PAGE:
Traditional Metal Detectors have been around for several decades. They work by passing a magnetic field through a coil, and measuring the field that any objects create as they interact with the created magnetic field.
If an object is metal, it will create its own magnetic field. This variation will be able to be measured, and that is the basic function of how traditional magnetic detectors work.
Pulse Induction metal detectors function in that they detect and can work in areas where there are metallic sands or other reasons that traditional radio frequency magnetic fields cannot.
Pulse Induction scanning techniques work as a high-powered voltage pulse signal is sent into the ground. The signal decays at a set rate, and the time that it takes to decay can be measured and any variations can be detected.
Using new coil arrangements and designs and introduction of “junk eliminator circuits” new and improved Pulse Induction Metal detectors are able to exercise a greater detection ability and to find and locate metal to greater depth than ever before.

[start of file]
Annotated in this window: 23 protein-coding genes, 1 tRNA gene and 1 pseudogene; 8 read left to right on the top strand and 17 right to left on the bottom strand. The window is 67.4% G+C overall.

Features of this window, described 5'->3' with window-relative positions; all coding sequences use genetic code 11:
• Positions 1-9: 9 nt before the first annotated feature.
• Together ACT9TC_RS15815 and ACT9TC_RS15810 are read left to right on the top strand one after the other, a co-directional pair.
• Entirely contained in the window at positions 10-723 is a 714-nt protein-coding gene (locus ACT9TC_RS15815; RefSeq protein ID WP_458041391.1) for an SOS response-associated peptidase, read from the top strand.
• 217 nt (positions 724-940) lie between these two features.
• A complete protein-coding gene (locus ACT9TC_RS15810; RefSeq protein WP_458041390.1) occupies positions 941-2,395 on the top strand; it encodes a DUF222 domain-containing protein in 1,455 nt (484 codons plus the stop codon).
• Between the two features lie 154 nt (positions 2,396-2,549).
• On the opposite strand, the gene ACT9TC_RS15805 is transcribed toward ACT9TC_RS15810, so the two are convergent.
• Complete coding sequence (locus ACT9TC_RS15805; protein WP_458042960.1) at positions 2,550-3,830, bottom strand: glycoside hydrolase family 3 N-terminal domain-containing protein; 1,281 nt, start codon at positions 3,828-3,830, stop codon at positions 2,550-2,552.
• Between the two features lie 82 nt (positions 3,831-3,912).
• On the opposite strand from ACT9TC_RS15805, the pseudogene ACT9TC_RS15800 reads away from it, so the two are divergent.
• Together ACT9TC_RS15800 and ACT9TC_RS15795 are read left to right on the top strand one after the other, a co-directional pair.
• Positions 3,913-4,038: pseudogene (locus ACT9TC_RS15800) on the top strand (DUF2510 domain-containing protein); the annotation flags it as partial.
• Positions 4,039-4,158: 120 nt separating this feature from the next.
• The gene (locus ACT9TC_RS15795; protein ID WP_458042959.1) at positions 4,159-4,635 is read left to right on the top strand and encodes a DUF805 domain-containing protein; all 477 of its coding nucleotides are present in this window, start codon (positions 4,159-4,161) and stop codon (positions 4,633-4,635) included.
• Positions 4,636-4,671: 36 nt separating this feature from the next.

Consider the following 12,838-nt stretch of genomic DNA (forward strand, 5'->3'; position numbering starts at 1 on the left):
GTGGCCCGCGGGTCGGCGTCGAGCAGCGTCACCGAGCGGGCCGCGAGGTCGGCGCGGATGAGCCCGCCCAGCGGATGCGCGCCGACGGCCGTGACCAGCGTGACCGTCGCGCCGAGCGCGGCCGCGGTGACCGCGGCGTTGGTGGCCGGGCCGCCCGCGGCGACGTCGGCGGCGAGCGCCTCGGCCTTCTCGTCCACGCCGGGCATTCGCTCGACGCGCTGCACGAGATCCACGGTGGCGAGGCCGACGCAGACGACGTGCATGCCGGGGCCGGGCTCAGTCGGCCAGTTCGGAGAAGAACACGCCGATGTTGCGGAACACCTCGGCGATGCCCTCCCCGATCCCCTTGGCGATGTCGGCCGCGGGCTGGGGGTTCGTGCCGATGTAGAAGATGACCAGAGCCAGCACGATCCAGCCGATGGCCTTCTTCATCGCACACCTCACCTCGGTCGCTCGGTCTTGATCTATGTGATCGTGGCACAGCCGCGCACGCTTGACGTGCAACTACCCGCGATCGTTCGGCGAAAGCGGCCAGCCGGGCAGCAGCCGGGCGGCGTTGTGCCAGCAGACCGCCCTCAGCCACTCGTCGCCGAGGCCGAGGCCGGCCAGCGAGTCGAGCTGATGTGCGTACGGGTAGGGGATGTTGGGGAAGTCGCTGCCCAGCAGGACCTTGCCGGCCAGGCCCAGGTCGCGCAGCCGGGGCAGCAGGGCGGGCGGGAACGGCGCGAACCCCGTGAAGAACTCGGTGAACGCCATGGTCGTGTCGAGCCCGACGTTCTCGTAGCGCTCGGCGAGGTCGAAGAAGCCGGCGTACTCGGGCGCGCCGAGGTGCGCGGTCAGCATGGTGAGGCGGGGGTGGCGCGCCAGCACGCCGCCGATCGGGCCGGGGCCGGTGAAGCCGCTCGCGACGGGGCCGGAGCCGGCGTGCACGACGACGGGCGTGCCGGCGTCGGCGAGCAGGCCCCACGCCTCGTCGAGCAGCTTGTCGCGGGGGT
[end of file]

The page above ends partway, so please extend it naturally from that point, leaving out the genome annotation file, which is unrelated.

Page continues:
Pulse induction metal detectors are now used in the construction industry, and large objects that can be detected up to 10 feet deep are possible using a large 12 or 15 inch coil.
With the help of computerized circuits it is now possible to set limits on discrimination, sensitivity, volume and notch filter stetting, and to even program the pulse metal detector for future use and to save the settings in memory.
Compared to even just 10 years ago Pulse Induction metal detectors can now function with less battery power, discriminate better, find objects deeper and perform 1000 percent better than their older brethren.
The ability of metal detection has come into its own with the modern Pulse Induction detectors.